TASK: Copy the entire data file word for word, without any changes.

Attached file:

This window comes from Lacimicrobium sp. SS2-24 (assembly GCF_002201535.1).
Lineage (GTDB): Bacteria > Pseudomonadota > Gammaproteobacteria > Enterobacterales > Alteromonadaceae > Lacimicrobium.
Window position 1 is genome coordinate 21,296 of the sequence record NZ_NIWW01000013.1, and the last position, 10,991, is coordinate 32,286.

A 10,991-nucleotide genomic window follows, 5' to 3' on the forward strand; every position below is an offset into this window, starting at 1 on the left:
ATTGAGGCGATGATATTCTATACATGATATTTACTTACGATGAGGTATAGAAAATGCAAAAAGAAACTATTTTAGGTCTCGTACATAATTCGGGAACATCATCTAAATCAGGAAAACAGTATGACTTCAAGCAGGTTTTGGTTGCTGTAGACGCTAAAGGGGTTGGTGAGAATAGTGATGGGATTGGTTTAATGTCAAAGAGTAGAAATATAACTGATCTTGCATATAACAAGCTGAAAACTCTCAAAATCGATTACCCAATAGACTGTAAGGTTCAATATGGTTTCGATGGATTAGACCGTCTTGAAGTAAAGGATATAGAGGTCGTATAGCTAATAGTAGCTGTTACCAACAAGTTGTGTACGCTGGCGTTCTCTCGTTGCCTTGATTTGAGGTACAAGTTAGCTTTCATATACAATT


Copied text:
This window comes from Lacimicrobium sp. SS2-24 (assembly GCF_002201535.1).
Lineage (GTDB): Bacteria > Pseudomonadota > Gammaproteobacteria > Enterobacterales > Alteromonadaceae > Lacimicrobium.
Window position 1 is genome coordinate 21,296 of the sequence record NZ_NIWW01000013.1, and the last position, 10,991, is coordinate 32,286.

A 10,991-nucleotide genomic window follows, 5' to 3' on the forward strand; every position below is an offset into this window, starting at 1 on the left:
ATTGAGGCGATGATATTCTATACATGATATTTACTTACGATGAGGTATAGAAAATGCAAAAAGAAACTATTTTAGGTCTCGTACATAATTCGGGAACATCATCTAAATCAGGAAAACAGTATGACTTCAAGCAGGTTTTGGTTGCTGTAGACGCTAAAGGGGTTGGTGAGAATAGTGATGGGATTGGTTTAATGTCAAAGAGTAGAAATATAACTGATCTTGCATATAACAAGCTGAAAACTCTCAAAATCGATTACCCAATAGACTGTAAGGTTCAATATGGTTTCGATGGATTAGACCGTCTTGAAGTAAAGGATATAGAGGTCGTATAGCTAATAGTAGCTGTTACCAACAAGTTGTGTACGCTGGCGTTCTCTCGTTGCCTTGATTTGAGGTACAAGTTAGCTTTCATATACAATT